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Old 29th July 2012, 07:13 PM   #1
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Default MGM HD what's up?

I watched a few minutes of "Battle of Britain" (1969?) last night. The digital processing made this look like it was shot on video tape, very creepy in fact. If you're into the film/video difference you know what I mean as to noise, gamma and light/shadow effects. Several other titles had the same effect while other channels looked normal (it is my first week with a new Samsung LED backlit flat panel). The old noise (stocastic resonance?) and feel of film was gone.

On this matter I will whole-heartedly say digital sucks.
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Old 22nd September 2012, 10:40 PM   #2
gpapag is offline gpapag  Greece
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On this matter I will whole-heartedly say digital sucks.
No Scott

For an old film turned into digital and massively DSP image processed, what comes out and makes you like/dislike it, is solely the result of some artistic production decisions.

Be sure that technically, it could have as much unsharpness, haziness, “film scratch”, frame rate unsteadiness ect as you would be fed up with. Massive batch DSP image processing/enchasement has very powerfull tools.
Stochastic signal quantization has been with pattern recognition since the beginning of artificial vision development, where all the DSP for image manipulation has sprung from.

At the front end, ADCs and digital image capture devices (flat panel detectors (FPDs) and high-density line-scan solid state detectors) are very well developed now. Detectors especially, are really much better than 5 years ago and an age ahead from what it was 10-15 years ago.

Think also for possible image alteration of a hypothetical well balanced DVD when it is transmitted from a station through cable.

Now, you see it on a LED screen. Try to watch it on a good CRT and compare.

George
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Old 22nd September 2012, 10:48 PM   #3
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Most likely down to the bit rate of the transmission. All that "filmy" stuff is very hard to compress, so with lower bandwidth requirements to get as many channels on air at once to maximise revenue it's the first to go.
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Old 23rd September 2012, 10:58 AM   #4
DF96 is offline DF96  England
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I think Scott is complaining that it is too 'good', so looks unreal.

The likely explanation is that the person twiddling the knobs is a youngster who has grown up with video, so he will want to make everything look like video (or even computer graphics!). Except, of course, when he wants to make something look ancient when he will grossly overdo the 'film' effects so that 1960s looks like 1920s.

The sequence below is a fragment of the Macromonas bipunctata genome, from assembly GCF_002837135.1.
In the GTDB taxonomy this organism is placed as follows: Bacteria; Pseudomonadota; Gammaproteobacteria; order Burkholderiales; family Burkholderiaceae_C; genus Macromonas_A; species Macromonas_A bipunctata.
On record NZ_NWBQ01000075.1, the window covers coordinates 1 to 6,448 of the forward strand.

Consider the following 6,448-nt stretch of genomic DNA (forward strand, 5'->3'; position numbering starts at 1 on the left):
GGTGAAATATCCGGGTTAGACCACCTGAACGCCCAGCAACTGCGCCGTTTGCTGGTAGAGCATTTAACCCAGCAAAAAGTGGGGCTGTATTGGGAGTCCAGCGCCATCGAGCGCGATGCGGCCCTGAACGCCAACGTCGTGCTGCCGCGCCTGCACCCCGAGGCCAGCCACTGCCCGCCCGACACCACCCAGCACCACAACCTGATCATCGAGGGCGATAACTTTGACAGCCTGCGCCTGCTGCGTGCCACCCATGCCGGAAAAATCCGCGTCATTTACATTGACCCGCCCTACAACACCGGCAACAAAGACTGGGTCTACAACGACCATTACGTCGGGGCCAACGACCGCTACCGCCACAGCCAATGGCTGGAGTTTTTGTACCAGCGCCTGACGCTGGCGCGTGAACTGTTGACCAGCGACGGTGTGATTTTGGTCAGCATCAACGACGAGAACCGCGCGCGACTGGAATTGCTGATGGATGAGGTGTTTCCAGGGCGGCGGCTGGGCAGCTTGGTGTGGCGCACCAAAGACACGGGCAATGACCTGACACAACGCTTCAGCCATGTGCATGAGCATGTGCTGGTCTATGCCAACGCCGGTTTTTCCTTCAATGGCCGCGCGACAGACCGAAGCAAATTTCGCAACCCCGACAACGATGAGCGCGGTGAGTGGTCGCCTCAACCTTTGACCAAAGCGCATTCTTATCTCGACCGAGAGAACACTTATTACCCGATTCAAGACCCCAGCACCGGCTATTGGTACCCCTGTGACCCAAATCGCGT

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Old 23rd September 2012, 10:44 PM   #5
jlsem is offline jlsem  United States
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Scott,

Do you have the HDMI output from your DVD player set to 1080p? The higher the resolution the more "film-like" the picture will be.

John

Last edited by jlsem; 23rd September 2012 at 10:49 PM.
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Old 24th September 2012, 02:26 PM   #6
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Originally Posted by jlsem View Post
Scott,

Do you have the HDMI output from your DVD player set to 1080p? The higher the resolution the more "film-like" the picture will be.

John
It was Comcast and I forgot what resolution it locked in at. It's funny there are some cinematographers that think video is cold and unengaging and process the other way. Maybe rather than digital sucks, it's the folks turning the knobs.

I think a lot lies in the video vs film gamma, actually a very complex subject. The pro video cameras have several "film" modes so this is clearly important to the pros.

http://www.c-f-systems.com/Docs/GammaCFS-242.pdf
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Old 24th September 2012, 02:30 PM   #7
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Most likely down to the bit rate of the transmission. All that "filmy" stuff is very hard to compress, so with lower bandwidth requirements to get as many channels on air at once to maximise revenue it's the first to go.
I know but the usual artifacts (like a gray sky having only 3 or 4 large regions) were not that obvious.
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Old 24th September 2012, 04:06 PM   #8
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It gets much more subtle than that. I've recently been playing around with Handbrake to get all my DVDs onto the NAS, and you really have to up the filesize and bitrate to get good conversions with lots of "film" detail, even though you may have no obvious colour blocking.
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Old 24th September 2012, 04:24 PM   #9
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If it was via Comcast on a HD feed it would be 720p (like all cable/sat HD channels anywhere).
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Old 24th September 2012, 05:17 PM   #10
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If it was via Comcast on a HD feed it would be 720p (like all cable/sat HD channels anywhere).
Shaw isn't even that, shipping mostly 1080i down the "pipe"

dave
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